double dAux; ... dAux=Math.round((dAux*1000)); dAux/=1000; // diferent result dAux=(Math.round((dAux*1000)))/1000; ...
posted 14 years ago
Originally posted by David Cuesta: double dAux; ... dAux=Math.round((dAux*1000)); dAux/=1000; // diferent result dAux=(Math.round((dAux*1000)))/1000; ...
I believe what you're seeing is caused by the fact that Math.round returns an int, rather than a double. This is causing integer division (using truncation) to be done instead of floating point division. I used the following code:
and I got the results: 12.6 12.0 However, if I modify the code slightly to look like this:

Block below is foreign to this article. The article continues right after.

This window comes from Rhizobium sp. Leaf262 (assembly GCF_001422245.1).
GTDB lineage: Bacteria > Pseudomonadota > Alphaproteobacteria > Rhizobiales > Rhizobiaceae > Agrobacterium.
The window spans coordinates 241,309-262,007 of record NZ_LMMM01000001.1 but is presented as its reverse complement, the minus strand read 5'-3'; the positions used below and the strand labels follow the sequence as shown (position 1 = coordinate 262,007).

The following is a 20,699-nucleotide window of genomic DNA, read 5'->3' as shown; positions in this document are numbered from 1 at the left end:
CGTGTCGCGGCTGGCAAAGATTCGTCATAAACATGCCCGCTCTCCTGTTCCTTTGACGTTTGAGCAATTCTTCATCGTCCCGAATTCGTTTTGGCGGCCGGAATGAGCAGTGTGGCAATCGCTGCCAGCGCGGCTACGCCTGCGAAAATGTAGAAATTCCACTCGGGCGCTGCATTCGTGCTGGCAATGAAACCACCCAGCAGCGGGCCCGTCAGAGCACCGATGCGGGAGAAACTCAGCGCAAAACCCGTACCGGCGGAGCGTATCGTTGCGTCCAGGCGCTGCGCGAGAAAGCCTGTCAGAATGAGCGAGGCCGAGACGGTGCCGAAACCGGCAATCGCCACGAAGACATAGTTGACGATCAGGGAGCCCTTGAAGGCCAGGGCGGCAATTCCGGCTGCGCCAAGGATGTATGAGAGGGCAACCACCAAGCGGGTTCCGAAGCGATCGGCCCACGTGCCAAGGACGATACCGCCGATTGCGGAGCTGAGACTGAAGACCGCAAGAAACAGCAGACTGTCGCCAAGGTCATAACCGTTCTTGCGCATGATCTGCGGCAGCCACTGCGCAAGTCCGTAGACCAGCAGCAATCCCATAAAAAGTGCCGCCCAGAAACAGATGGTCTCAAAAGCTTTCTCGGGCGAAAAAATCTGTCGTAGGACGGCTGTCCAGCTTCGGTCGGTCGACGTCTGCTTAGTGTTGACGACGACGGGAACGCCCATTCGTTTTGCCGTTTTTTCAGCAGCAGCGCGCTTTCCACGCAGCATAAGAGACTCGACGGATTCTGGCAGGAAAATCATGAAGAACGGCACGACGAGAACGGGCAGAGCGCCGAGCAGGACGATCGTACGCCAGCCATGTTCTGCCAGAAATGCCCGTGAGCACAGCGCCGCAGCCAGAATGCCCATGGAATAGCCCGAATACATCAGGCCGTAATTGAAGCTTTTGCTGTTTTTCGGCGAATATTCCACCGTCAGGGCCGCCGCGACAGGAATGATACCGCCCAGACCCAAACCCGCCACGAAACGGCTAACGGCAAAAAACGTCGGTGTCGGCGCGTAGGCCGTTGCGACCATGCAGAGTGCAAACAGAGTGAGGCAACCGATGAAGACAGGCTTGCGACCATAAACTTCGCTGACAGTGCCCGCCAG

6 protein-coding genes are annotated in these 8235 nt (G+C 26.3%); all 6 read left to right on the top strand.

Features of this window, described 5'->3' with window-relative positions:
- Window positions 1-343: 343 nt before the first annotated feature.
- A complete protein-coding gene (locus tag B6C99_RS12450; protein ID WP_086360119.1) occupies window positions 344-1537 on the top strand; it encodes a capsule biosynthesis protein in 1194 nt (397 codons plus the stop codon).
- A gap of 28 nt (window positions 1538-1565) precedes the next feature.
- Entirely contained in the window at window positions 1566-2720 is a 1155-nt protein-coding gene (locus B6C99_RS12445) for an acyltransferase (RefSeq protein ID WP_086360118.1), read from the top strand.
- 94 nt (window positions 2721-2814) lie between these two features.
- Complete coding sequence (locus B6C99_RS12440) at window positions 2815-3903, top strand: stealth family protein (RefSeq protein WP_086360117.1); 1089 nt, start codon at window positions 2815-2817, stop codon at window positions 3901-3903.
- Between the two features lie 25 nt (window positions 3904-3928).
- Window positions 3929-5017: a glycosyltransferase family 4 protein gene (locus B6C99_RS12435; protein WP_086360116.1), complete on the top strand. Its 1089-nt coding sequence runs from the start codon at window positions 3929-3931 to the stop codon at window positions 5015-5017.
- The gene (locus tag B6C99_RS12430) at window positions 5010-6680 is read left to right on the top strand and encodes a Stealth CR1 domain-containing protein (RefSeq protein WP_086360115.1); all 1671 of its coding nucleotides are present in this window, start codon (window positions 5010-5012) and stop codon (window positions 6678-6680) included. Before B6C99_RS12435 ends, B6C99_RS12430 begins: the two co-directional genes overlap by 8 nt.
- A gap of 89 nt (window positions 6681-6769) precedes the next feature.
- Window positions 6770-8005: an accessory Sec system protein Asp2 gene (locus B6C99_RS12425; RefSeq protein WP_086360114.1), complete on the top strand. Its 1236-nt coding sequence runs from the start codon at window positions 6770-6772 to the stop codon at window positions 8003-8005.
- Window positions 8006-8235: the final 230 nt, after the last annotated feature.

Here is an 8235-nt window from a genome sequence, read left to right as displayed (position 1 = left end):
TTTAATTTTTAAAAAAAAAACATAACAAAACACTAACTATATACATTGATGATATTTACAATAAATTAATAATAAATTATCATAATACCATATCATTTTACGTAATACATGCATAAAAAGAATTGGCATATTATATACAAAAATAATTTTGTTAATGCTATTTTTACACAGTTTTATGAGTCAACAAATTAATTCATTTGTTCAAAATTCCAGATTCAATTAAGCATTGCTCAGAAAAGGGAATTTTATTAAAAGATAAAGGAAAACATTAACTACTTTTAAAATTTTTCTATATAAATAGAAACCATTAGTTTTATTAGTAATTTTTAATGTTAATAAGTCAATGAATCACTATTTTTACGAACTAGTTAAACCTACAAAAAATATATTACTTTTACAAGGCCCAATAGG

I then get this as my output: 12.6 12.6 In the second case, Because Math.round(double) returns an int, both operands are inetegers and integer division is being performed. In the first case, since dAux is a double, floating point division takes place automatically (because one of the two operands is a double). You need to specifiy explicitly (through the use of a cast) what type of division you want to occur. By casting the result as a double in the second case, I'm telling the JVM that I want it to perform this division but, even though both operands are integers, I want to use floating point division and avoid the truncation you were originally seeing. I hope this all makes sense. Corey [This message has been edited by Corey McGlone (edited December 27, 2001).]